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As COVID-19 and the slowly-lifting lockdown have continued to disrupt the UK economy and households’ finances, many have been drawn to the government’s initiative offering “mortgage holidays” to people who are struggling to meet their monthly payments due to the pandemic. Whilst this policy will be much-needed by many families such as the JAMs (i.e. “just about managing”) and those who have lost work, our financial advisers here at Cedar House would urge families to think carefully before rushing into a mortgage holiday.
This decision is likely to carry important consequences down the line, so it should not be made lightly. We offer this short guide on the financial implications of mortgage holidays to help you in your thinking regarding this crucial topic. Please contact our financial advice team here at Cedar House for more information or to access personalised advice:
020 8366 4400 or email@example.com
A brief overview of the scheme
For those currently unaware of how the new mortgage holiday scheme works, lenders across the UK have been offering support since March 2020 to homeowners who have lost income or employment due to COVID-19. Those with a mortgage are able to request up to three months’ suspension from their monthly payments, which includes those with a Buy To Let mortgage. It could allow some much needed “breathing space” for a household which suddenly finds itself in financial hardship, possibly granting time to find other employment or work so the monthly mortgage payments can be picked up again.
Applying for the three-month mortgage holiday is fairly straightforward (although not guaranteed to be granted). You would simply need to contact your lender and explain how COVID-19 has reduced your monthly income, resulting in your need for a mortgage holiday. No test (e.g. for affordability) is needed and the process is usually quite quick. No additional fees or charges should be involved, although unpaid interest will likely still need to be paid. The application and award of the mortgage holiday should not affect your credit score.
Please bear in mind that if you want to apply for a mortgage holiday for reasons unrelated to COVID-19, then a separate set of rules are in place which you will need to follow.
The financial implications of the holiday
Does the offer of a mortgage holiday amount to “free money”? No, it does not. Few things come for free when lending and banks are involved. At present, around 2m UK households have set the pause button on their monthly mortgage payments, yet the majority will almost certainly end up paying higher repayments in the future. For some borrowers, this might only amount to a £20 extra per month. For others, however, there have been reports of monthly increases of up to £200, which could stretch many families to financial breaking point.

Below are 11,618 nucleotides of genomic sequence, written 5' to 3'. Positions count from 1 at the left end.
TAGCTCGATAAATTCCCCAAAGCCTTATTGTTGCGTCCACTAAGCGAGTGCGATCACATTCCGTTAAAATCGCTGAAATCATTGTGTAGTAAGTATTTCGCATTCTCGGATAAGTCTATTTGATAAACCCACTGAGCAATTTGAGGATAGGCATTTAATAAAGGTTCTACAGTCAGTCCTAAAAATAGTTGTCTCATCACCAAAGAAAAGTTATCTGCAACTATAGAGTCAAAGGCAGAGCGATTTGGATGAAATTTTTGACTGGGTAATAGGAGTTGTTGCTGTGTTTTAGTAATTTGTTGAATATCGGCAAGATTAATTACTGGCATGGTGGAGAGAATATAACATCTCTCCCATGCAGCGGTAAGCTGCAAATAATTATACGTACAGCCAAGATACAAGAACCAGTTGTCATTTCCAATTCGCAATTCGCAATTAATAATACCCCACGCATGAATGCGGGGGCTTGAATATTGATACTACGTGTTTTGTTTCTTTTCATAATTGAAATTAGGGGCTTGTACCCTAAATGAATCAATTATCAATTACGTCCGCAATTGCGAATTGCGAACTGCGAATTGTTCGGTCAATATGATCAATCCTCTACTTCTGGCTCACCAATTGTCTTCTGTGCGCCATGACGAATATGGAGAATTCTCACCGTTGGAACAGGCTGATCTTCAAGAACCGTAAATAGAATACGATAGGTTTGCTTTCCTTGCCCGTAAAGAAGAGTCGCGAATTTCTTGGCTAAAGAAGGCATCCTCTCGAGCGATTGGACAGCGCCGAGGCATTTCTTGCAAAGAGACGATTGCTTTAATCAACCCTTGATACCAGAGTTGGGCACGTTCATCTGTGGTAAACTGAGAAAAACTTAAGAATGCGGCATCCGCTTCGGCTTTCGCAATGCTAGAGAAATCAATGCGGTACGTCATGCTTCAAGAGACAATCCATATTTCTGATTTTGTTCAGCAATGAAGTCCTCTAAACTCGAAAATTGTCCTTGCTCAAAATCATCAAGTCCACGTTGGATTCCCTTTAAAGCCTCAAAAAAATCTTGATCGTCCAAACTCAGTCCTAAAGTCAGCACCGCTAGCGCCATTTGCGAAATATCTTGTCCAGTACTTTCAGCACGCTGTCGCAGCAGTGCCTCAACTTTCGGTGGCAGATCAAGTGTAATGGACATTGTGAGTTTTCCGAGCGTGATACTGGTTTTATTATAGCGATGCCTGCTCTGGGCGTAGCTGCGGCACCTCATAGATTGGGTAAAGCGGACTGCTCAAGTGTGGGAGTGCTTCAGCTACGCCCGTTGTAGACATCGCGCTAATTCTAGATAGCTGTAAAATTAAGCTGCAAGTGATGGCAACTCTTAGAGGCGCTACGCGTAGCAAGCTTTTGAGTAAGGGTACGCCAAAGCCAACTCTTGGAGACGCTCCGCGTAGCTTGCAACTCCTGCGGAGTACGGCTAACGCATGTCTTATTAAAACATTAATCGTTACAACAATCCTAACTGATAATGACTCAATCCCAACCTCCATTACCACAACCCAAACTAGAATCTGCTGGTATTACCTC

In short, those seeking a mortgage holiday will likely need to pay for it in the long run. Whatever you did not pay during the three months is almost certain to be added to the total mortgage, so be careful to consider seeking professional financial advice if you are considering this option to ease the short-term strain on your finances.
Other important thoughts
It’s significant that banks across the UK have reported “panic holidays”, where certain people have applied for a three-month mortgage holiday too soon out of a sense of panic. Just as it is crucial not to impulsively “panic sell” your investments when the stock market goes down, homeowners should be careful to weigh all other options carefully before applying for a mortgage holiday. Be especially careful about not just simply cancelling your direct debit to your lender, which can result in disastrous penalties and a damaged credit record.
For those with only a short amount of time left on their mortgage, our financial advisers at Cedar House urge people to be especially careful. Generally speaking, mathematics will not work in your favour to apply for a mortgage holiday. The monthly repayment costs will likely be much higher once the holiday is lifted compared to someone nearer to the beginning of their loan.
If your household is very limited in its monthly budget options in the wake of COVID-19, then an option to consider with your adviser is switching to an interest-only mortgage for a limited period (e.g. 12 months). Some lenders are offering this as an alternative to the mortgage holiday and it could end up costing you less over the long term. Interest-only mortgages are usually lower than repayment mortgages, so this could “free up” hundreds of pounds per month for your family in the short term as we navigate through the pandemic.
For most homeowners, their mortgage is likely to be their biggest monthly expense. So it makes senses to consider options to reduce unnecessary costs, where possible, even in the best of economic times – let alone in the circumstances we all currently find ourselves in. However, given the potential stakes involved it is wise to at least consider professional financial advice before making significant decisions about your home loan.
If you would like to discuss your financial plan with a member of our team, then get in touch today to arrange a free consultation:
020 8366 4400 or firstname.lastname@example.org.